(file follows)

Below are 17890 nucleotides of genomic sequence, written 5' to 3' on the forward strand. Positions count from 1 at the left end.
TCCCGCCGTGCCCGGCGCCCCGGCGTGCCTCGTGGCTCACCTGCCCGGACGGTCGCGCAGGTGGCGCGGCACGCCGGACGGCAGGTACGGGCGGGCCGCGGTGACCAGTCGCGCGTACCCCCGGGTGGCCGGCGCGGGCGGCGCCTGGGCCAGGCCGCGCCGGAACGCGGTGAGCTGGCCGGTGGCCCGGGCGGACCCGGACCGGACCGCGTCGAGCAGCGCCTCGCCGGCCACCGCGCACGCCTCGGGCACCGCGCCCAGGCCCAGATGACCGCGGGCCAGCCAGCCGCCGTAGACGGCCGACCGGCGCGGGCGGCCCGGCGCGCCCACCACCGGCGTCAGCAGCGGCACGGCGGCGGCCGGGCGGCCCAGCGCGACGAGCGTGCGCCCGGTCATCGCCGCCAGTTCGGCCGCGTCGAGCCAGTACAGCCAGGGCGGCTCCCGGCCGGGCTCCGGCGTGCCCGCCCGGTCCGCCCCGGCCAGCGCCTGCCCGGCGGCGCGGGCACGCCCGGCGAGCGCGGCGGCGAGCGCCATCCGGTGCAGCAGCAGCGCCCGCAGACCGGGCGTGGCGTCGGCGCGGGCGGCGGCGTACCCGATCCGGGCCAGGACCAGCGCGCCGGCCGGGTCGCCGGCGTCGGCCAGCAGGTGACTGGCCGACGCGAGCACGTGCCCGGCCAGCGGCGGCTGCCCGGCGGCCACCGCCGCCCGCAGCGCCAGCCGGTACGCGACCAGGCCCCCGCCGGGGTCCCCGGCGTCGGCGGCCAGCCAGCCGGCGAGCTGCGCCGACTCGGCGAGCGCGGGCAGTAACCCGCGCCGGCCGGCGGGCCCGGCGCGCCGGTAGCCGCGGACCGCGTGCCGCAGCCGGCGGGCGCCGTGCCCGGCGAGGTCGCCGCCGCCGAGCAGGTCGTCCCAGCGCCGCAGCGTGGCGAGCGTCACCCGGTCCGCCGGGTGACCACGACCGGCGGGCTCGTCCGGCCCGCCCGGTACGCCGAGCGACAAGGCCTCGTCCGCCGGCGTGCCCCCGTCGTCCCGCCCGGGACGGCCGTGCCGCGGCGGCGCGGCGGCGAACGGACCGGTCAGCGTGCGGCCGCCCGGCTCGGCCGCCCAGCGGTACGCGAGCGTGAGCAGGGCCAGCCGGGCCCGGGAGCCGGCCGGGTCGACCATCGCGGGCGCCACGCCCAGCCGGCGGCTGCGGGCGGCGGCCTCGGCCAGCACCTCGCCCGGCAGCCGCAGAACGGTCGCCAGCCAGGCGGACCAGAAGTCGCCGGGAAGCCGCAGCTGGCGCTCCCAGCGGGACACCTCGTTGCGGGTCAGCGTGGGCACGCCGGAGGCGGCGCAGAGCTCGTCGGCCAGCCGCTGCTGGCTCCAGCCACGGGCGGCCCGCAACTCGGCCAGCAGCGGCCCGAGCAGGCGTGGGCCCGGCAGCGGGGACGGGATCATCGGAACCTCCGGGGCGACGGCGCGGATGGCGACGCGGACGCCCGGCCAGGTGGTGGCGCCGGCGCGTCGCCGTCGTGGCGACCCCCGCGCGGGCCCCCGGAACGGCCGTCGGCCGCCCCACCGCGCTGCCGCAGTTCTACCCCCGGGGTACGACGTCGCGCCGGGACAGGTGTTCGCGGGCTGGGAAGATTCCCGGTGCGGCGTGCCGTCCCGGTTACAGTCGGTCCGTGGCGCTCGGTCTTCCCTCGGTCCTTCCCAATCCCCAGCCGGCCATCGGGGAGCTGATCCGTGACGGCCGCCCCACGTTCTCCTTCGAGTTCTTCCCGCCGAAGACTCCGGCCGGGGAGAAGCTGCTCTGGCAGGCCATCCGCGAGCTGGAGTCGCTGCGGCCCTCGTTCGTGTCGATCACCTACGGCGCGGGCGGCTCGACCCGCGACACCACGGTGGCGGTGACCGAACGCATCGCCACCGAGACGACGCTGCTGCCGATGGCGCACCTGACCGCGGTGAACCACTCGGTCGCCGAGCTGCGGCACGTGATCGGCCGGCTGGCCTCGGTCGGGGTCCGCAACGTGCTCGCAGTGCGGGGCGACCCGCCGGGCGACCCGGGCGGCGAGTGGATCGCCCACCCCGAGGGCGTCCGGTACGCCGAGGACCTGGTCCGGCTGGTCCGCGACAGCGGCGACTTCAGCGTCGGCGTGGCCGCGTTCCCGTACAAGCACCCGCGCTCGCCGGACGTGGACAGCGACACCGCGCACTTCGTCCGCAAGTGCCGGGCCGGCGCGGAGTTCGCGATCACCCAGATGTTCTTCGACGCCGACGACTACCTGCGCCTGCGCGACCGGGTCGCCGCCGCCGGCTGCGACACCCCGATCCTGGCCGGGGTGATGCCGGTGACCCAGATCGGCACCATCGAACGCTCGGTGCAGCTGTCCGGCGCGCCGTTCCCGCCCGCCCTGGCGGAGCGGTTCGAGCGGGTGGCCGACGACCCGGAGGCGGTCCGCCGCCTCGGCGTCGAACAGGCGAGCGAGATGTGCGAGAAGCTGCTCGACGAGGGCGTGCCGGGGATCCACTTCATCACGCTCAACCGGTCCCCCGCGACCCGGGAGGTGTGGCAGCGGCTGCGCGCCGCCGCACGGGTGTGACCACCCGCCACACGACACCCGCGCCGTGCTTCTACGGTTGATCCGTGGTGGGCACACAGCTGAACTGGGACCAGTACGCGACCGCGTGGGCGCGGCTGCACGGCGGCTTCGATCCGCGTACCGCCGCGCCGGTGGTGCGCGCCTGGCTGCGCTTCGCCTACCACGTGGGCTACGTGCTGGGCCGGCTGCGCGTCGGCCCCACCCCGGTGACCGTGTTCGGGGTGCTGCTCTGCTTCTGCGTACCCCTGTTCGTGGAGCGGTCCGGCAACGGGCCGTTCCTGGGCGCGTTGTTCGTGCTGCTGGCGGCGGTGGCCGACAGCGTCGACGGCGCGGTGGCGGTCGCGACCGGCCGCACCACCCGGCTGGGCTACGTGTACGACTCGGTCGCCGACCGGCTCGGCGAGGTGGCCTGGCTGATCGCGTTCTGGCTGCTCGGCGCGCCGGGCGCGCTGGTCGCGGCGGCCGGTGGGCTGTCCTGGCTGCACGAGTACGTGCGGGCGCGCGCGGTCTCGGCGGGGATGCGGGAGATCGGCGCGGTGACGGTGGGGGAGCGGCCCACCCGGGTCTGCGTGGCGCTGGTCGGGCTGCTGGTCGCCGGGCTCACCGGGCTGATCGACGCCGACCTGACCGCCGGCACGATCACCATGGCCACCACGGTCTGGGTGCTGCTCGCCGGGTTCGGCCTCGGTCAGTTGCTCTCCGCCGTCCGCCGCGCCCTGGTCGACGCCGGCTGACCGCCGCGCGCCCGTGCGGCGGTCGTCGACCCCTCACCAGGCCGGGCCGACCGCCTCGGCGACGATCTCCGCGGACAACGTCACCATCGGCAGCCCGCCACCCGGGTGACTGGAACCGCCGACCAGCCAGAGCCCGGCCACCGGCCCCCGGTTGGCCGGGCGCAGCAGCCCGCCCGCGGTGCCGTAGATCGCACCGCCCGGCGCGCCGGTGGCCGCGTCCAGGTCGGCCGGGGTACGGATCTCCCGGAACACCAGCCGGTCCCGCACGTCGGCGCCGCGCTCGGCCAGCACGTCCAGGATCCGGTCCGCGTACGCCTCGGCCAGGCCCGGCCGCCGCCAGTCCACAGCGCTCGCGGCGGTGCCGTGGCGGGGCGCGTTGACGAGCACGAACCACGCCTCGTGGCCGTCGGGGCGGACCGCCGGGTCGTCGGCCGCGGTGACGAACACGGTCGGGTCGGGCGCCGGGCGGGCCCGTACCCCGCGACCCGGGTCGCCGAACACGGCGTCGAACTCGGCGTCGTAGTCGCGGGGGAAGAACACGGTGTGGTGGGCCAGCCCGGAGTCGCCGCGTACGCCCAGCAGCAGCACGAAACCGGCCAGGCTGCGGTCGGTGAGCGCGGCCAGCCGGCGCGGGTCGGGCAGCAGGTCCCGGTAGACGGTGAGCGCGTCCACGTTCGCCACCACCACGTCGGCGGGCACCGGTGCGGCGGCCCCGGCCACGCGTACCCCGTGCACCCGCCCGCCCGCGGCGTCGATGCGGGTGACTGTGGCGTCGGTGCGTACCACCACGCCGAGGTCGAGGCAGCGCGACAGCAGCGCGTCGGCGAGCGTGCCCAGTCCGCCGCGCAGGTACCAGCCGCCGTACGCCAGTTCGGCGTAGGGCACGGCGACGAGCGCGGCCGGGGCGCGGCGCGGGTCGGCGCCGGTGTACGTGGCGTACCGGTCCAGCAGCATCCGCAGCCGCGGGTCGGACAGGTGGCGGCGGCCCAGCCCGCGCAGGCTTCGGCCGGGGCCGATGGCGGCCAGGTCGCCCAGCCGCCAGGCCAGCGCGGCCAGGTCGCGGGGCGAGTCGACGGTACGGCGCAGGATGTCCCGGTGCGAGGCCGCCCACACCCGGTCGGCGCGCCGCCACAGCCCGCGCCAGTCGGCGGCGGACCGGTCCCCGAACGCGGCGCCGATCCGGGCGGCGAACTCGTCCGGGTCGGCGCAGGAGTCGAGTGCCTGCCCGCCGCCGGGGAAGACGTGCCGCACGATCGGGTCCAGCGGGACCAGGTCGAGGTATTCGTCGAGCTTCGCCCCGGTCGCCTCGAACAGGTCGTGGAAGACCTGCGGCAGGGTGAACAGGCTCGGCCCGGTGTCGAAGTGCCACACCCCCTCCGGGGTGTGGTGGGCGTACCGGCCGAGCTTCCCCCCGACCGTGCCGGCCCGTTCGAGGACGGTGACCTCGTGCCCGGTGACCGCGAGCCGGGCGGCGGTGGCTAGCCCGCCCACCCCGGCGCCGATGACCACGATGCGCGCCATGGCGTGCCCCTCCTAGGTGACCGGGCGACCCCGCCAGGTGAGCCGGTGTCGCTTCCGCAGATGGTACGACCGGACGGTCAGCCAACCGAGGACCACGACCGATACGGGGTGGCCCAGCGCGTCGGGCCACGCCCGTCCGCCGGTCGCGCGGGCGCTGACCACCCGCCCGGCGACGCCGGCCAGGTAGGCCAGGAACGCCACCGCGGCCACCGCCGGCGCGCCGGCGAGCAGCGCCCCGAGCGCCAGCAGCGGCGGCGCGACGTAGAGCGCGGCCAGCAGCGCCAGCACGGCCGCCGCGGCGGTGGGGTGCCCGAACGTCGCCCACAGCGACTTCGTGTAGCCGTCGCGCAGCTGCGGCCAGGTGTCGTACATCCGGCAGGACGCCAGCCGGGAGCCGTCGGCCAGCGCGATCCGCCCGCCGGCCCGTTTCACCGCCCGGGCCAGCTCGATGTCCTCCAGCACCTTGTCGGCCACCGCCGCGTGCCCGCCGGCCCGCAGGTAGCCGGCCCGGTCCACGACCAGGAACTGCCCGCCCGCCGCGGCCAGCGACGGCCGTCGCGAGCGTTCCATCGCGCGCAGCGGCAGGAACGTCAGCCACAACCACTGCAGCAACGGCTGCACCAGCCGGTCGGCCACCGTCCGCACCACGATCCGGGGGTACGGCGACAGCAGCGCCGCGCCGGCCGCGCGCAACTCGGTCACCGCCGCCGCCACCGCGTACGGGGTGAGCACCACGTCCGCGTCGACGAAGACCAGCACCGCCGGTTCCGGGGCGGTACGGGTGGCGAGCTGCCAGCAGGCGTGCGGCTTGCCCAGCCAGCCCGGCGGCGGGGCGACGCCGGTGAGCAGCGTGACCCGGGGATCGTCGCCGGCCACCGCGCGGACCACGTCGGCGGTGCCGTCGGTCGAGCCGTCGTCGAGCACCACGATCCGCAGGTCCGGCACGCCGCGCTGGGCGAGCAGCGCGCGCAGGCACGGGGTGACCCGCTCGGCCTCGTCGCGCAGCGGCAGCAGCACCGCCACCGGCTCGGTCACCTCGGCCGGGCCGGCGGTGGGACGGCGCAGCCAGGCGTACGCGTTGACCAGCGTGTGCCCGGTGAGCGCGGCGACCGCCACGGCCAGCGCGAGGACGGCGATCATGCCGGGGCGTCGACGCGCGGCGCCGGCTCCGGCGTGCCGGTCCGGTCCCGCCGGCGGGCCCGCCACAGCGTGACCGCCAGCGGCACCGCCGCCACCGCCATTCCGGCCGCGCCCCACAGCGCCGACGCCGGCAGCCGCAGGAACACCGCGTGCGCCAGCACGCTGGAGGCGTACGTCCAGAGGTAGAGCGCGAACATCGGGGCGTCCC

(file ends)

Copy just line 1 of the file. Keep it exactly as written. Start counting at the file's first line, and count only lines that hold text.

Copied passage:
Below are 17890 nucleotides of genomic sequence, written 5' to 3' on the forward strand. Positions count from 1 at the left end.